Nice to know somebody there back then had a sense of humor...! I always love it when somebody has a chance to slip something in mostly unnoticed...
I'm a computer person by trade and an electronics gadget nut at home. I recently acquired a KP-46XBR35 off craigslist for $50 and have been working on getting it back to its original glory. Here is what I have done so far:
-Inspected the innards as much as possible without pulling boards apart. No coolant leakage whatsoever, coolant does not appear contaminated, no capacitors are bulging or leaking and no components appear overheated or burnt. Very impressive for a 1995 set.
-Cleaned the 3 lenses using mixture of water, rubbing alcohol and a drop of dish soap (formula from another online source can't remember where). They had a thin film of brown dust on them
-Cleaned the giant mirror inside the housing using Weiman spray can glass cleaner (had a slight but noticable hazy white film over it, verified the mirror was real glass and not plastic before cleaning)
These two steps yielded a massive improvement in clarity and color depth, they now "pop" instead of being muted and dull. Colour temperature improved from being extremely yellow.
-Upped the BDRV in the service menu to correct whites from being overly yellow. Read Mr.Bob's comment about needing to either goose blue drive or defocus blue to acheive this.
I am now slowly trying to correct geometry and convergence. With the silly on menu crosshair perfectly set there were issues with blue bleed and misconvergence especially on left side. Upper left and right corners were blurry.
-Refocused the 3 guns using the focus pots on the flyback
Now trying to wade through the sea of about 50 trimpots to fix geometry and convergence. I've reduced overscan to about 3% according to AVIA.
Service manual lists what each pot does but seems incomplete, and the pots are labelled in tiny microprint and do not follow the order in the service manual. I've resorted to iterating through the rows of pots in sequence, improving picture with each pass of adjustments. I know which are horizontal and vertical for each color as they are in rows together.
I've set up green and am finishing aligning red to it, with blue next. Red I am having a little trouble, it is mostly aligned saving one column on the middle left of the screen (AVIA 100IRE crosshatch grid), and the corners of the red grid are slightly folded/warped no matter what I do. I am open to suggestions to fix. I haven't touched the wingnuts/lens focus yet and not sure if I should.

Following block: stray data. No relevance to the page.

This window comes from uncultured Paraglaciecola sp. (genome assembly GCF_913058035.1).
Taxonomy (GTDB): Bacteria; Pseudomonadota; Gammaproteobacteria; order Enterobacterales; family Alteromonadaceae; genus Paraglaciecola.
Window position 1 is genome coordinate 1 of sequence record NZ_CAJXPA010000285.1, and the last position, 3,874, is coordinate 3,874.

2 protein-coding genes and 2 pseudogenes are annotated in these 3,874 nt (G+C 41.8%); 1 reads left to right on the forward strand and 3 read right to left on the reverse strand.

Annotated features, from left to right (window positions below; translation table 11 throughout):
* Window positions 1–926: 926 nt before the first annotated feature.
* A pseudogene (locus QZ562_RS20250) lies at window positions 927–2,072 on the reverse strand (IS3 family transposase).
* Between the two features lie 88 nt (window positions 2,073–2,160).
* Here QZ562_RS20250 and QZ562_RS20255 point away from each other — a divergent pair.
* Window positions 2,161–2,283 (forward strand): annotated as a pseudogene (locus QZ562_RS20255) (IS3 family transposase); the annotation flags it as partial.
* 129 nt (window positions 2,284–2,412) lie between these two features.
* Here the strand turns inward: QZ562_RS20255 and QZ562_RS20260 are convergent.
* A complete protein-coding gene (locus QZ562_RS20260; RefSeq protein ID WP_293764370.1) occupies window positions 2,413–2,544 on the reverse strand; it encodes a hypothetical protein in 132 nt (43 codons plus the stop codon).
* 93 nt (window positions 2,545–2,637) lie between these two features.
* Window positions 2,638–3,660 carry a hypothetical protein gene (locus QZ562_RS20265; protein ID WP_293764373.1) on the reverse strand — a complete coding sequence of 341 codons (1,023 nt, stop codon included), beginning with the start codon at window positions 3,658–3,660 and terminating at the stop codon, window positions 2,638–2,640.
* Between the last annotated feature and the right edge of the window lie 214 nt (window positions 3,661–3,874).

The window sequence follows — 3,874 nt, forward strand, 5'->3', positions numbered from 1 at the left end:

I am aligning by eyeballing the screen and learning as I go, which is probably making some people wince, but it my preferred way of learning and with only $50 out of pocket I have nothing to lose as long as I am careful and don't set crazy values that will fry the set. Prior to this I had never touched an RPTV.
Also: Mad props to Mr.Bob and the others who have posted their experiences, pictures and guides for me to muddle through!
Great work so far. But be careful -
There are certain pots you MUST stay away from in there. They even cause me grief, I won't touch them either, unless absolutely necessary. They are in that final grouping on the right end of the bank, when you're facing the set.
Always mark your starting points. This includes every pot you change the position of in there. It takes a few minutes, but can save you incredible amounts of grief later.
You need the "Geometry and Convergence" grids from AVIA, and you need to do grids at 50IRE, not 100. At 100 the light's too strong - it makes your focus bloom and tows your convergence off, plus burning those grids into your phosphors.
I am available by phone, so don't paint yourself into a corner even I can't get you out of without being there.
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